26 Feb

Why Weight-Loss Efforts Fail

Twice the Man over at Second Time Around linked to an interesting article on MSN titled “Why Weight-Loss Efforts Fail.” While the main focus of the article regards things that cause a person to fail, there are some good weight-loss strategies listed, too:

But the ones deemed most effective were the simplest — reducing calories and increasing exercise. Other rules that worked included: decreasing sugar intake; increasing consumption of fruits and vegetables, vitamins and water; watching less TV; and eating at home more often.

If you’ve tried unsuccessfully to diet many times, Dansinger suggests getting a “coach.” A coach can be your doctor, another health professional, or a friend who’ll hold you accountable to your goals, he said. He also suggests recording your intake of calories every day, limiting calories, and exercising seven hours a week, including cardiovascular and weight workouts.

Quite a few of those suggestions are also on my action plan for losing weight. And the ones that aren’t should be. For example, the exercise. I still haven’t figured out how to get myself back up and going with that. And we even own a treadmill! I think I need to start going back to the rec center for exercise. I dunno how I’ll fit that into my schedule now, but being there created a situation where I could not slack off, where I could not procrastinate, where I had to exercise. And, more importantly, where I enjoyed exercising.

I think I just need to start going once the kids turn in for the night. Load up my iPod Nano with a bunch of podcast and then head out. Force myself to juggle the rest of my schedule…

26 Feb

Weigh-in for February 26, 2007

Weight: 333
Difference from last entry: +3

That was most definitely a fast month-and-a-half. It actually surprised the heck out of me that it has been 5 weeks since my last weigh-in. It doesn’t feel like it was that long ago. This year is already getting away from me. And it is only (already?) February. I am perpetually behind. Le sigh…

Anyway, the end of January was very stressful, as my wife and I had to say goodbye to one of our foster children. I’m very happy that he and his mother are living together, but it was very sad to let him go. That whole couple of weeks was super emotional and super stressful. And, of course, I did my standard emotional eating.

But that was quite a while ago. It is now time for me to get my head right. And one thing that I realized can help me out a lot is having a new anchor. I’ve mentioned anchors here before: in short, it’s a physical object that you wear that helps remind a person to resist temptation. I had tried using my wedding ring as an anchor, but I am too used to wearing it. I’ve been wearing my wedding ring for more than 5 years now. I don’t even really notice it when I have it on. And that is counter the idea of an anchor. An anchor is supposed to be something that one is consciously aware of. And so I decided I need something brand new.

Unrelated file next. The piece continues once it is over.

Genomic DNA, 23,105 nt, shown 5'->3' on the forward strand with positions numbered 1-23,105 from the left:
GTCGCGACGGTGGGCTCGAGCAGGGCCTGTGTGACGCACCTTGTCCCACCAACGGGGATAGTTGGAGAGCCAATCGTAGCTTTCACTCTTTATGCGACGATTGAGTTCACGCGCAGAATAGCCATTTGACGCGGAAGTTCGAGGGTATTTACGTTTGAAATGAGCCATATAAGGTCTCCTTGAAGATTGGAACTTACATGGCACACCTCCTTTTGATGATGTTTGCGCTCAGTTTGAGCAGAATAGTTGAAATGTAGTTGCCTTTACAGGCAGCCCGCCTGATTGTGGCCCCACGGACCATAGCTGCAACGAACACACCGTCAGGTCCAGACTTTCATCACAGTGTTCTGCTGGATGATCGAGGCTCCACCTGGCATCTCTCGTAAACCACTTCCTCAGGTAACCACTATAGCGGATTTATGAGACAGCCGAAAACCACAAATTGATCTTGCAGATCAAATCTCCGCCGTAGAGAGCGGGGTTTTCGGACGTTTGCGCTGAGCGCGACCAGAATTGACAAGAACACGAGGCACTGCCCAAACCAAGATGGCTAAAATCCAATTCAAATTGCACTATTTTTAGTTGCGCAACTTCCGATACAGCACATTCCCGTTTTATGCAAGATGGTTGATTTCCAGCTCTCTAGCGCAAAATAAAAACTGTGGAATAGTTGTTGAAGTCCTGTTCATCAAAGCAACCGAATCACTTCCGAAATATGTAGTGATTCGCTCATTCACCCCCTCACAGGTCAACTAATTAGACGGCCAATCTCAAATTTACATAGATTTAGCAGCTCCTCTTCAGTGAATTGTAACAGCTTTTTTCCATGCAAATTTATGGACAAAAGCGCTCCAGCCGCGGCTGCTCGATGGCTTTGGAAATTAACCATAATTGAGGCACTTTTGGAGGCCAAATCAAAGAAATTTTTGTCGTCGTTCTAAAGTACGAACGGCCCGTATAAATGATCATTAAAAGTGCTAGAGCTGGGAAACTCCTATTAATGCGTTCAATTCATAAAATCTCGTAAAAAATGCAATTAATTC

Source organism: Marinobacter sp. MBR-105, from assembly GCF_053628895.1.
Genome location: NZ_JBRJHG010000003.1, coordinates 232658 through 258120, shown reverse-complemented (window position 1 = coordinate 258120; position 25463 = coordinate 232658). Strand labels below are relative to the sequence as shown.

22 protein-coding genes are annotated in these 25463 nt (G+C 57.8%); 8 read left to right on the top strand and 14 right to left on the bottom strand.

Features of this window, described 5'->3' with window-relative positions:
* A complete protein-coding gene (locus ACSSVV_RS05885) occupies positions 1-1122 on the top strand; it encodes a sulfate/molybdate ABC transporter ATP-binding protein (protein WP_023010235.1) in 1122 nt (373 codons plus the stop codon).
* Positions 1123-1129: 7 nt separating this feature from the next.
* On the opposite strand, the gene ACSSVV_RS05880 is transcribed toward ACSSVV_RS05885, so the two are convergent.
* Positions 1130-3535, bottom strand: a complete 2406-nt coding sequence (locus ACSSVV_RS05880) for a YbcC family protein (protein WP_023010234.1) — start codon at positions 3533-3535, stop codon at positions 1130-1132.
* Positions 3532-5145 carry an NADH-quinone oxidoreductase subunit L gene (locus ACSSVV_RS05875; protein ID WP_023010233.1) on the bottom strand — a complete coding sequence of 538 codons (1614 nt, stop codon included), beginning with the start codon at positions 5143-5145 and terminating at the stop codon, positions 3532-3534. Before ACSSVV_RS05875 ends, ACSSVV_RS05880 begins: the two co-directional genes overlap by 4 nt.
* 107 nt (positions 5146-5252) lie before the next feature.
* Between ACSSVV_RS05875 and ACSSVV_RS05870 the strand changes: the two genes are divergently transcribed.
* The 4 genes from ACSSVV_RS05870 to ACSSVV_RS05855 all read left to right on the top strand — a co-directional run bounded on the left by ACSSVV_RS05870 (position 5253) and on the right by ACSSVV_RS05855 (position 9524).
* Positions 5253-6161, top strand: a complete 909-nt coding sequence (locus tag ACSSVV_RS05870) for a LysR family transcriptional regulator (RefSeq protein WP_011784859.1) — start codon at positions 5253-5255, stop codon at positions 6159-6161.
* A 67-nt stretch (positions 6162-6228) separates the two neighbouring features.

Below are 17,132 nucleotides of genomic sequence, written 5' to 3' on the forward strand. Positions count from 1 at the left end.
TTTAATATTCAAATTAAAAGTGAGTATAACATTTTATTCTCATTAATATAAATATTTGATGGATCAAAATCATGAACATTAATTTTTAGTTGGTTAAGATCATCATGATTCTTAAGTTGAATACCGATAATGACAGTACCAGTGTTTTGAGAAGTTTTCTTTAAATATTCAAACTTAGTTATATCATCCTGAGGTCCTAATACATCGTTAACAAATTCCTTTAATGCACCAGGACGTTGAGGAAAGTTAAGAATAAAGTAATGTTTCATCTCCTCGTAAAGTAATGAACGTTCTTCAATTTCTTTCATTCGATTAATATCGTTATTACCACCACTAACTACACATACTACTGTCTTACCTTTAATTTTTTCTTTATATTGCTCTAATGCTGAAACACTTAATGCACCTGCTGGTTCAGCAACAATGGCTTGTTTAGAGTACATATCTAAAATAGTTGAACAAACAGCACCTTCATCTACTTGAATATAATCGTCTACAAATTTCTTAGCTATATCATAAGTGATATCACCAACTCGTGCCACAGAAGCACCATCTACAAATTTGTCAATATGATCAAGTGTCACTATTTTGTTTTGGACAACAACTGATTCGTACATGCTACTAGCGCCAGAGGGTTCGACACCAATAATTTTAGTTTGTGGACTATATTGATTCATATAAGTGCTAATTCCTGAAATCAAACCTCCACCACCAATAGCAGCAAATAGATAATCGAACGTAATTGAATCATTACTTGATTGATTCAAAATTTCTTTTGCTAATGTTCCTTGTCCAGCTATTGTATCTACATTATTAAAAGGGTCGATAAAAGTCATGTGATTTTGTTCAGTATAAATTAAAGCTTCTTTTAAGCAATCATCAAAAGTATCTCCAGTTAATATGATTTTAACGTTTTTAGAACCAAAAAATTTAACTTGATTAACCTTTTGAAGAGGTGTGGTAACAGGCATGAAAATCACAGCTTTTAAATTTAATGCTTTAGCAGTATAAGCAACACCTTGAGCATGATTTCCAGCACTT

Being a huge Doctor Who fan, I often look for cool DW memorabilia. I ran across the pendant shown in the photo on eBay, and fell in love! It’s a replica of the Doctor’s key to the TARDIS. It’s ultra-cool, something I really want, and it will work wonderfully as an anchor. So I ordered one! It was only $22 shipped from England, which seemed like a good deal to me.

One other thing I wanted to mention today: goals. Because of my backsliding in January, my goals for the year have been thrown off a bit. So I am moving my goal dates a bit. I want to lose 10 pounds by the end of March, 10% of my body weight (or 33 pounds) by the end of May, and be down 50 pounds by the end of summer. That gives me six months to drop 50 pounds: this is a very attainable goal, if I am good.

Now I just need to be good.

05 Feb

Metabolic syndrome?

I first read about Metabolic Syndrome in Wired magazine (issue 14.10: The Thin Pill). When I first read about it, I was torn, thinking both Wow, that could be me! and Hmmm… sounds like a hoax. For those who don’t know:

metabolic syndrome is just a new way to think about a cluster of well-known and increasingly prevalent conditions. Metabolic syndrome is characterized by five risk factors: high blood pressure, high blood sugar, high triglycerides (fatty acids in the bloodstream), low HDL (“good”) cholesterol, and obesity. Of the five, obesity – which is itself often referred to as an epidemic – is the most important, because the rise of the morbidly overweight is directly driving the rise in the syndrome. Metabolic syndrome is, in fact, almost indistinguishable from obesity – at least 85 percent of those who have the syndrome are obese or overweight.

I’m torn for a lot of the reasons that are listed in the article linked above. Is wrapping all of the complications that come from being obese under a new name a good idea? Is it beneficial at all? Or is it another way to deny the problem, to hide it by not facing it? Does it help to call this Metabolic Syndrome, or just to say, “hey, you are obese and you need to change that?

Obviously, I don’t have an answer to that question. But I do have an answer to whether this is a hoax or not: My insurance company (I won’t name their name, but it sorta sounds like sigma)  is doing surveys and calls right now for people who may have metabolic syndrome. If the payer is going to acknowledge this as a syndrome, then it’s definitely beyond the hoax stage.